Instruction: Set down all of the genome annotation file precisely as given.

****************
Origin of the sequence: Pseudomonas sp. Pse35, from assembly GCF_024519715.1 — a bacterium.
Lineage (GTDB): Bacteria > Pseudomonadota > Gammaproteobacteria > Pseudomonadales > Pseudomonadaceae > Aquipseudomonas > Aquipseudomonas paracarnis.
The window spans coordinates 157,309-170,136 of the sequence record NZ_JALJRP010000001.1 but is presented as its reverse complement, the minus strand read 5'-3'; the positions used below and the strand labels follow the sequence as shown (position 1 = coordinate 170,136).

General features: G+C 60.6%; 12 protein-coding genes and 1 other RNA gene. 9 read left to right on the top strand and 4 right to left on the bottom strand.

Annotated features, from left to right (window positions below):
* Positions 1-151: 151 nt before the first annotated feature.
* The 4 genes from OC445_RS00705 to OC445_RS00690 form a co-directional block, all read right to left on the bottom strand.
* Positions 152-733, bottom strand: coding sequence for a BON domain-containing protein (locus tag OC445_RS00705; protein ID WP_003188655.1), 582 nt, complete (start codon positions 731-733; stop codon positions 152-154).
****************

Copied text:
Origin of the sequence: Pseudomonas sp. Pse35, from assembly GCF_024519715.1 — a bacterium.
Lineage (GTDB): Bacteria > Pseudomonadota > Gammaproteobacteria > Pseudomonadales > Pseudomonadaceae > Aquipseudomonas > Aquipseudomonas paracarnis.
The window spans coordinates 157,309-170,136 of the sequence record NZ_JALJRP010000001.1 but is presented as its reverse complement, the minus strand read 5'-3'; the positions used below and the strand labels follow the sequence as shown (position 1 = coordinate 170,136).

General features: G+C 60.6%; 12 protein-coding genes and 1 other RNA gene. 9 read left to right on the top strand and 4 right to left on the bottom strand.

Annotated features, from left to right (window positions below):
* Positions 1-151: 151 nt before the first annotated feature.
* The 4 genes from OC445_RS00705 to OC445_RS00690 form a co-directional block, all read right to left on the bottom strand.
* Positions 152-733, bottom strand: coding sequence for a BON domain-containing protein (locus tag OC445_RS00705; protein ID WP_003188655.1), 582 nt, complete (start codon positions 731-733; stop codon positions 152-154).